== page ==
Feminism: It’s not just for girls; Why I’m not afraid to call myself a feminist

Feminism: It’s not just for girls; Why I’m not afraid to call myself a feminist

This is going to sound strange to you, but I’m going to say it anyway. My name is Jesse Levinson, I am a member of the male population and, not-so-incidentally, I am a feminist.

I have decided to create this article in hopes of severing the stereotypical connotations attached to the term “feminism.”

According to a 2013 poll by YouGov, only 18 percent of men identified as feminists before knowing the true definition of the term. However, after they received the definition, that number rose to 27 percent.

Contrary to typical belief, being a feminist does not mean I shave my legs and straighten my hair before I go to bed each night. Sure, I would enjoy a nice quinoa salad over a slab of meat, but that is besides the point.

The concept of feminism is simple: if you believe that men and women have equal rights, then you are, in fact, a feminist.

However, it’s not difficult to uncover why so many people feel reluctant to pronounce that they are feminists.

Over the years, dubbed “feminazis” have attempted to transform feminism into a radical attack against men, making it difficult for many people—men especially—to sign off on the concept. Yet, in reality, feminazis are not representative of the feminist movement, and men not only have just as much to gain from feminism as women do, but they also play a key role in instrumenting change.

According to US socialist Kris Macomber, men are “members of the dominant group; they have access to social and institutional power that women lack.”

Owen Jones, a writer for The Guardian, furthers Macomber’s claim by citing a 2012 study that found 78 percent of all front page articles were written by men, and 84 percent of those mentioned or quoted in lead pieces were men.

Basically, men possess the influential means necessary to influence modern society’s perception of the feminist movement.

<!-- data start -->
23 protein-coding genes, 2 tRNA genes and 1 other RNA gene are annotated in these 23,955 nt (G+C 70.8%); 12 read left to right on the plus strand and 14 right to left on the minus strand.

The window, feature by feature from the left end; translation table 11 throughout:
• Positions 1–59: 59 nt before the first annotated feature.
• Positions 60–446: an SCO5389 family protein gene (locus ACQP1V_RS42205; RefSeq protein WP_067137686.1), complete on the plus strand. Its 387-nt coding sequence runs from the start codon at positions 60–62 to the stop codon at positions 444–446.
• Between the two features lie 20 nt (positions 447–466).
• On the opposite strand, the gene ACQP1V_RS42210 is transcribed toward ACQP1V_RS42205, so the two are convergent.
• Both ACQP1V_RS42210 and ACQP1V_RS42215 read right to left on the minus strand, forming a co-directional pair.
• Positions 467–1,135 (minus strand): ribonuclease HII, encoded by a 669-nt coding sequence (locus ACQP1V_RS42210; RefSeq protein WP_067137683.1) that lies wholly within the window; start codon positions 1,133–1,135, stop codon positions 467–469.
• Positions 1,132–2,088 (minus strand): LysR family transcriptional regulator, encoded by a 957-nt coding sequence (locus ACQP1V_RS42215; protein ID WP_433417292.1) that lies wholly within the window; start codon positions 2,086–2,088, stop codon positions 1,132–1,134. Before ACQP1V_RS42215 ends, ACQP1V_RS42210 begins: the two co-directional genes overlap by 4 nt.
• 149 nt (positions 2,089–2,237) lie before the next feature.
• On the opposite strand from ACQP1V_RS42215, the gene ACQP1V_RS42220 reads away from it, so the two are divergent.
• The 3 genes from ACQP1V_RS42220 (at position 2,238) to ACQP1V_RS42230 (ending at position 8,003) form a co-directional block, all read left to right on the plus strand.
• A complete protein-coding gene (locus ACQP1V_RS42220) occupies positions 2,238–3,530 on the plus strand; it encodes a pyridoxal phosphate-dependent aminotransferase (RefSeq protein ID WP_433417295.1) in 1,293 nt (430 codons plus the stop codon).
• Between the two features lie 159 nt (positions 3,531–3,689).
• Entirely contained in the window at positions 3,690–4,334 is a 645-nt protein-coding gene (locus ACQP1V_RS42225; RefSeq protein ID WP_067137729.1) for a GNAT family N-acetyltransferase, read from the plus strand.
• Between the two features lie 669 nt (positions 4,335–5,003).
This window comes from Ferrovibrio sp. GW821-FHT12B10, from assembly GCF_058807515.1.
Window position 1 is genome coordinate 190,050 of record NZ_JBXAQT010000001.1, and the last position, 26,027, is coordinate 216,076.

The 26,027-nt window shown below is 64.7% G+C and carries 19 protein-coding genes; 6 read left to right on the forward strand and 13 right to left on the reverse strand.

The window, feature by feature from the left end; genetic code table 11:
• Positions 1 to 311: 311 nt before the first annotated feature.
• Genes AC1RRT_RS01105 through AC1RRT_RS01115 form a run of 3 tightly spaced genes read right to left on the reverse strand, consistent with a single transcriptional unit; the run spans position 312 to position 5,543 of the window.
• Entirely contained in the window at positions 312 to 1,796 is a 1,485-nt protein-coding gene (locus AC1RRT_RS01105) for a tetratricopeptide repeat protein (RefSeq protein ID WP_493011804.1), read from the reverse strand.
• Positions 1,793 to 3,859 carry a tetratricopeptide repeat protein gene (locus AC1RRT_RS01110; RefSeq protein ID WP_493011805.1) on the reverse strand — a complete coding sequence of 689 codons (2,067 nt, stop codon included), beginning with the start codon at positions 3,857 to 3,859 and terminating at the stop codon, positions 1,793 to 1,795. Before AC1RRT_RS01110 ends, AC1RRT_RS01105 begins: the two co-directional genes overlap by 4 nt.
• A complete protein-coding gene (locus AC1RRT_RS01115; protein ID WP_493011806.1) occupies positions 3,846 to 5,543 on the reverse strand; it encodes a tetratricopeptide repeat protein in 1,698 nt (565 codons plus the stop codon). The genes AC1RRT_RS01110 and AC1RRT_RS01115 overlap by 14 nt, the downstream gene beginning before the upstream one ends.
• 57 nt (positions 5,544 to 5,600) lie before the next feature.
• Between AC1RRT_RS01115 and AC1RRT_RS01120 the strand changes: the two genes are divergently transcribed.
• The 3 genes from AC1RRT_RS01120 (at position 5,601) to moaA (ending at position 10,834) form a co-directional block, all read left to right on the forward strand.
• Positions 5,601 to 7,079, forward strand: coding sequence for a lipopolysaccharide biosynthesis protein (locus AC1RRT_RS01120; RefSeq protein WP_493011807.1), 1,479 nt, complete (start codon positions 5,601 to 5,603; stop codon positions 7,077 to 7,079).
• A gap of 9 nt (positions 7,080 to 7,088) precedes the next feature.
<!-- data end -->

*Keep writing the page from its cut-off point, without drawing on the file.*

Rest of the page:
And in reality, resolving feminist issues usually goes hand-in-hand with the interests of men.

For example, one of the major issues facing feminism today includes the United States’ dismal maternity leave system.

Prior to giving his 2015 State of the Union Address, President Obama told Congress, “Today, we’re the only advanced country on Earth that doesn’t guarantee paid maternity leave to our workers.”

Addressing and changing this shameful fact will benefit men in a number of ways. For one, any father should support the idea of his child getting to spend as much time as possible with his or her mother. Also, a more fitting maternity leave policy could open the doors to enacting paternity leave as well. Considering that only 14 percent of employers offer a form of paid paternity leave, men should be outspoken in their support.

Additionally, although resolving social stigmas is typically considered beneficial for solely women, it has a resounding impact on men as well.

In his article “Men and Feminism,” John Crow writes, “By challenging traditional conceptions of masculinity, [feminism] provides an opportunity for men to adopt alternative social roles.”

I’ll admit it: when I grow up, I would rather not be the sole provider for my family, and I would rather not be obligated to act brawny in difficult situations. Honestly, why would anyone? As social roles evolve into a more equal playing field for men and women and social stigmas begin to fade away, we no longer need to feel restricted by stereotypes

With that being said, today I’m going to workout with resistance bands, then I might even do some yoga. After that, I’m going to skip the raw egg protein shake and eat a blueberry Luna bar because, let’s face it, we all know that’s the better tasting option.

So don’t succumb to the abrasive stereotypes that have become associated with feminism. If you believe in equal gender rights,  then you are,  by definition, a feminist.